@Istria- I live in Arizona, and I have actually built a couple of traditional tipis. My parents have a lot of Land in central Arizona. I helped my father build a tipi on the property before he passed, and in reading the directions for building it, I learned a little about the history of the tipi. After his passing, the tipi blew down in a heavy storm, so I gathered a few friends and rebuilt it before his memorial ceremony.

Almost all of the nomadic plains tribes that used to follow the buffalo herds across central North America used tipis. The structures offered light, durable housing that was easily packed away and reconstructed.

Some of the tribes that used tipis

are the Blackfoot, the Sioux, the Cheyenne and the Comanche.

Traditional tipis are often painted with tribal symbols and made of stacked or sewn hides from bison. They can be anywhere from 12 to 25 feet in diameter, so they can house a large family or hunting group around a central fire. The design also allows for convection cooling in the summer, and good insulation in the winter.

GiraffeEars
Post 6

I just wanted to point out that this tribe must have had cultural and historic significance in Canada since they named a Canadian Royal Navy Destroyer after the tribe. The ship HMCS Assiniboine served in the Canadian Fleet for almost 35 years. I know this does not have much to do with the Assiniboine tribe, but I found it interesting nonetheless.

istria
Post 5

What did the Assiniboine costumes look like compared to other American Indian costumes? Were the Assiniboine's the only tribe that used the teepee, or is this type of housing common amongst a number of tribes? Were all of the tribes in the region nomadic, or were there tribes in the upper Midwest that remained in one place year round?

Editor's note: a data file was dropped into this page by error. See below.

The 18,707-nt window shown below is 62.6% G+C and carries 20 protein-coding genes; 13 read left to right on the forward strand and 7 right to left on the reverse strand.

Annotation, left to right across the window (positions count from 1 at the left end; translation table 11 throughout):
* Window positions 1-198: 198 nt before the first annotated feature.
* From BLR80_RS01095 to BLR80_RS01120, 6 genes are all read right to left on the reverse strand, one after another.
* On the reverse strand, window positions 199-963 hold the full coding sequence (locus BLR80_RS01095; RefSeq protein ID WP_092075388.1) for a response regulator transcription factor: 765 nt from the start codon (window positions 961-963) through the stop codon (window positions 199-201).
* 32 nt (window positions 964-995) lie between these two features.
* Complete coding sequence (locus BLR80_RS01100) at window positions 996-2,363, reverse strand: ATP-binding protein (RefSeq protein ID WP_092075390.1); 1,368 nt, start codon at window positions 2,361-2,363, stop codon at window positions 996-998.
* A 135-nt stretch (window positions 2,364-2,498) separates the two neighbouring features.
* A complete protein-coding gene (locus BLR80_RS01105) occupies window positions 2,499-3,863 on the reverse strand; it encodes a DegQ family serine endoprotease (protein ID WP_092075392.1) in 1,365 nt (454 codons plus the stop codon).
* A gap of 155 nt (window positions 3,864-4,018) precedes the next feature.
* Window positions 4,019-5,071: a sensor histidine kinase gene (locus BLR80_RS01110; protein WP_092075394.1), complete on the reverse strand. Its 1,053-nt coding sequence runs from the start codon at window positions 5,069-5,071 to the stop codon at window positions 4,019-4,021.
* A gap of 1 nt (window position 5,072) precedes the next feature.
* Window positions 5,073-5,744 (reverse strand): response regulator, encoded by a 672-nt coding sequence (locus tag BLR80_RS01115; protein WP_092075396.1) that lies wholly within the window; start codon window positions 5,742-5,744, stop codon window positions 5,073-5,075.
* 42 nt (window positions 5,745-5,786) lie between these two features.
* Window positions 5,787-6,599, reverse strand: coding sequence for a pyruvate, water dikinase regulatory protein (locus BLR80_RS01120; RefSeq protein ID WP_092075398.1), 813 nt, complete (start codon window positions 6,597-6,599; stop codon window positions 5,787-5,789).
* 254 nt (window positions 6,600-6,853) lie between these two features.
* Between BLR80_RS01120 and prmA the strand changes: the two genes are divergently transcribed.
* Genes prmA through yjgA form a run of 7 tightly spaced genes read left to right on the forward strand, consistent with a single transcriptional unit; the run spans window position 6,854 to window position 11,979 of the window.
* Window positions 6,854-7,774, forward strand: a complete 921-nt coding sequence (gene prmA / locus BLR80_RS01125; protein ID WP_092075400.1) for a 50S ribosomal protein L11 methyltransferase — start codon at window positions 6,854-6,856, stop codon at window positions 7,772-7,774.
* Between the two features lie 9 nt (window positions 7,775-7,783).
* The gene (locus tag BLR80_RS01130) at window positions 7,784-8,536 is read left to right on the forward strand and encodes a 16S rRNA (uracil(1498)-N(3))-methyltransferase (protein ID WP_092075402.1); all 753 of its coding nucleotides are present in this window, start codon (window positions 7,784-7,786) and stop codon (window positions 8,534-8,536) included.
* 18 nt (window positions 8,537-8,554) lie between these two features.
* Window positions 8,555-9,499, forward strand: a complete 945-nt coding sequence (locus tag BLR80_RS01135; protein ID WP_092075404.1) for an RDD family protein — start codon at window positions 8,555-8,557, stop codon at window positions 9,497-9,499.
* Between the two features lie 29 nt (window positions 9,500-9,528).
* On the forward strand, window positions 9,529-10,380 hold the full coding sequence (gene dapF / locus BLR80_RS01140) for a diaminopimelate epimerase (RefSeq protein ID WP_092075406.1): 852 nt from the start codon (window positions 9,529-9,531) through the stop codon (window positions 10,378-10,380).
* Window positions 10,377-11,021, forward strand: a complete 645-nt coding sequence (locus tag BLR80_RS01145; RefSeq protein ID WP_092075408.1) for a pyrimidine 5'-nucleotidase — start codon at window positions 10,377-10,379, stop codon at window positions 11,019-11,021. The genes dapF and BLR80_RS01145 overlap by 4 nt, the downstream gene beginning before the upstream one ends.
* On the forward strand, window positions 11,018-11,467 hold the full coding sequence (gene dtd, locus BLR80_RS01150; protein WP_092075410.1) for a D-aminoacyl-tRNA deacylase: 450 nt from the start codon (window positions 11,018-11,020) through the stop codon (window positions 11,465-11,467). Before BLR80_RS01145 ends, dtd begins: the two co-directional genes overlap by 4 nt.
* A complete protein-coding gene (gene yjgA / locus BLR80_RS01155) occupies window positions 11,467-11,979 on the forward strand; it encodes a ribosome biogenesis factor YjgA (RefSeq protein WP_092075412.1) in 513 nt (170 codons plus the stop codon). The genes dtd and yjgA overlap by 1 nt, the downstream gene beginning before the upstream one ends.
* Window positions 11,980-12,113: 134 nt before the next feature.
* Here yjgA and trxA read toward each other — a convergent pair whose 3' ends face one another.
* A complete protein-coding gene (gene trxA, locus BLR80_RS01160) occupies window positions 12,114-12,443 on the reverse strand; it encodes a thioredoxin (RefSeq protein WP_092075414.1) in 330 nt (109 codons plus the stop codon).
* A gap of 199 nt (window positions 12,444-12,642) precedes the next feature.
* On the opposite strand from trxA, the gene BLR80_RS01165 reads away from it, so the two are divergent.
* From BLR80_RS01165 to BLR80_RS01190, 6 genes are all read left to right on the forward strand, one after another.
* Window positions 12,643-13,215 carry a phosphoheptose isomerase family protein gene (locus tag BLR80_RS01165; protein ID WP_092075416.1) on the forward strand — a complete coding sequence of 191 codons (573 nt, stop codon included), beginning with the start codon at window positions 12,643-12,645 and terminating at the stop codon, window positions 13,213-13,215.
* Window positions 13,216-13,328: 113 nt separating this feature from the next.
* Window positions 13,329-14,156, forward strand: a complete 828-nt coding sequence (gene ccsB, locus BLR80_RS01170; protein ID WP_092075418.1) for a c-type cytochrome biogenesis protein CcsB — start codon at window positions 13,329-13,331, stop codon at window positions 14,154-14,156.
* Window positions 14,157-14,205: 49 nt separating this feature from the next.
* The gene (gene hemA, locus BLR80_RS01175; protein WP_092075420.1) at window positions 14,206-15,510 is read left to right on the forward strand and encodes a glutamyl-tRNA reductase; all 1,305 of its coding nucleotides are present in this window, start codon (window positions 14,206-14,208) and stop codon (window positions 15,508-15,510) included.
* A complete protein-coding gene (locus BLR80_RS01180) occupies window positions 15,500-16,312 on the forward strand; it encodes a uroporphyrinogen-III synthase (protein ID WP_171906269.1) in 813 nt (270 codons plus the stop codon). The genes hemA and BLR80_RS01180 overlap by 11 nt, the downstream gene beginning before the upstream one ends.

I have always thought that the tribes in this region of North America were very interesting because they lived in place with long winter seasons. People must have been hardy to survive long winters where food must have been somewhat scarce.

GlassAxe
Post 4

@Georgesplane, Chicada & Submariner- I would have to disagree with all of you that all Native American history should be taught. While the subject of Southwest Native American history may be an interesting college course, it is not necessarily a part of United States history until the area they lived in was colonized by the United States. Up until that point, Native American Tribes had little to do with U.S. history and the period the subject covers. Indigenous history is not always a part of U.S. history.

Hawaii is a special case, and when the once sovereign nation was colonized by a private company (Dole I think), and then the United States, Preservation of the history was part of the agreement

of statehood. Although the history of the country before the arrival of Dole fruit had little impact on the United States, the island's history must be taught as part of state curriculum...or at least that is how it was about a decade ago (I studied through high school in Hawaii myself).